“Toxic Masculinity”


“Toxic Masculinity”


I saw that Meryl Streep was being castigated for not liking the phrase “toxic masculinity”, which might give the impression that the speaker believes that men are toxic. She was solemnly assured that the phrase is intended to connote a certain stereotype or model of maleness in which strength is preferred to emotion (or some such thing). Of course no one is claiming that all men are toxic or that this is an inherent attribute of maleness! It made me wonder whether anyone would object to a similar concept of “toxic femininity” intended to connote a certain stereotype or model of femaleness in which a woman is irrational, over-emotional, shrill, and vindictive. The user of the phrase insists that he doesn’t mean all women fit this stereotype (though he agrees that some do) or that it is inherent to femaleness. It is rather a cultural norm to which women gravitate—as men gravitate to the cultural norm of unemotional aggression. Somehow I don’t think this defense of the phrase would be found acceptable, so I wonder why the logically parallel “toxic masculinity” is. Is it perhaps because users of the phrase really do believe that men are (or tend to be) constitutionally toxic? To me the phrase is highly tendentious. Compare “toxic Englishman” or “toxic New Yorker” or “toxic lawyer”.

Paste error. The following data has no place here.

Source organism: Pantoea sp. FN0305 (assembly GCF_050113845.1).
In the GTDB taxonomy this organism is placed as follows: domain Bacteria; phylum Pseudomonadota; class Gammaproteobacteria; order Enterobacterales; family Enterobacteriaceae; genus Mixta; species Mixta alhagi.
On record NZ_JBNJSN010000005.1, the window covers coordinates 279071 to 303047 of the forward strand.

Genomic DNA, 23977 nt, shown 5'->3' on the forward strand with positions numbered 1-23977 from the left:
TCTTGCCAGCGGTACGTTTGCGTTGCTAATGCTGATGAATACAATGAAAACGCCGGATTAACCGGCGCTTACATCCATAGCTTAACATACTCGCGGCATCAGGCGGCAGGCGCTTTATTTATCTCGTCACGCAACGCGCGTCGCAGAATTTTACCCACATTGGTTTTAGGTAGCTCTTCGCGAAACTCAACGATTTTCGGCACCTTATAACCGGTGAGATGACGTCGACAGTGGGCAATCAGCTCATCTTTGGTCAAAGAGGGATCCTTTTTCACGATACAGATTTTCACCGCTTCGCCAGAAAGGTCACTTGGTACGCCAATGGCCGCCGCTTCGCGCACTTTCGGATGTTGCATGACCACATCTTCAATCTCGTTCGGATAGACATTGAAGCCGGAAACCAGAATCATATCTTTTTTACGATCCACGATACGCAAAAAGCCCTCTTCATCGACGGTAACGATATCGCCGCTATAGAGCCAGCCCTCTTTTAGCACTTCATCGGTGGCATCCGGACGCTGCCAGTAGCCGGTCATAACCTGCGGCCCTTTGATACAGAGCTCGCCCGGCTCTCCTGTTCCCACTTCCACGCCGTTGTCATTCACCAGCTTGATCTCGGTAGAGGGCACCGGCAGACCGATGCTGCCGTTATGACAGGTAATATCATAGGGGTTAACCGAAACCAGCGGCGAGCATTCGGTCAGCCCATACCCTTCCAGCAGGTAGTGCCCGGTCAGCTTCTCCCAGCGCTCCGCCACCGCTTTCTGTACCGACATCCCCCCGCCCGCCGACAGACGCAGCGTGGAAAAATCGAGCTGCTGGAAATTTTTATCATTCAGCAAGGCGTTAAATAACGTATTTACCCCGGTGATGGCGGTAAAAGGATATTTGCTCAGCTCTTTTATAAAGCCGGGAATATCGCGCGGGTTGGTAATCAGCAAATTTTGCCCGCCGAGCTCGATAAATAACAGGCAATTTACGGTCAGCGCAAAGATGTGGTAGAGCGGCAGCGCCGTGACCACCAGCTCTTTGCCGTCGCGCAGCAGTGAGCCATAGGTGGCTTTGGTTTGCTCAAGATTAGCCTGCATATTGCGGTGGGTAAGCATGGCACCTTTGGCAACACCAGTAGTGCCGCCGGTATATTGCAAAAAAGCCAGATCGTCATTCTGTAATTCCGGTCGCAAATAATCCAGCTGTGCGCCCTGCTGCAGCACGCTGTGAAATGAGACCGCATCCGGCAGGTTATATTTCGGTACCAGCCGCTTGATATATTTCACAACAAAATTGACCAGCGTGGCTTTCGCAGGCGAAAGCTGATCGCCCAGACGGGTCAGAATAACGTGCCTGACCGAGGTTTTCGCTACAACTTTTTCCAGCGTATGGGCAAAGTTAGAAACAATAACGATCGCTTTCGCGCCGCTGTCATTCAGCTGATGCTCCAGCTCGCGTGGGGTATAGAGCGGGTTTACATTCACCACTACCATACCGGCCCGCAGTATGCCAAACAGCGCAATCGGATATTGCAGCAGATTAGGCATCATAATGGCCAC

3 responses to ““Toxic Masculinity””

  1. I also don’t like the use of the word “toxic” here because it prejudges substantive questions. A person might be accused of “creating a a toxic work environment” when all they have done is point out the unethical things that have been going on in the workplace.

  2. Jgkess@cfl.rr.com says:

    One sensed something was roiling beneath this Post. “Certain matters” were perhaps at play. Given that late-stage American-style politics, culture and capitalism are themselves, ” Kafkaesque”, it follows that so too would be, “certain matters”. On the matter of American capitalism in particular, however, what I should probably say is that our current Randian ruling-class is not so much, “Kafkaesque”, as they are (ironically) “transparent”—we know exactly what their motives are. Insatiable are the enthusiasts of profit-making (the company for which I work is exempted from this charge).

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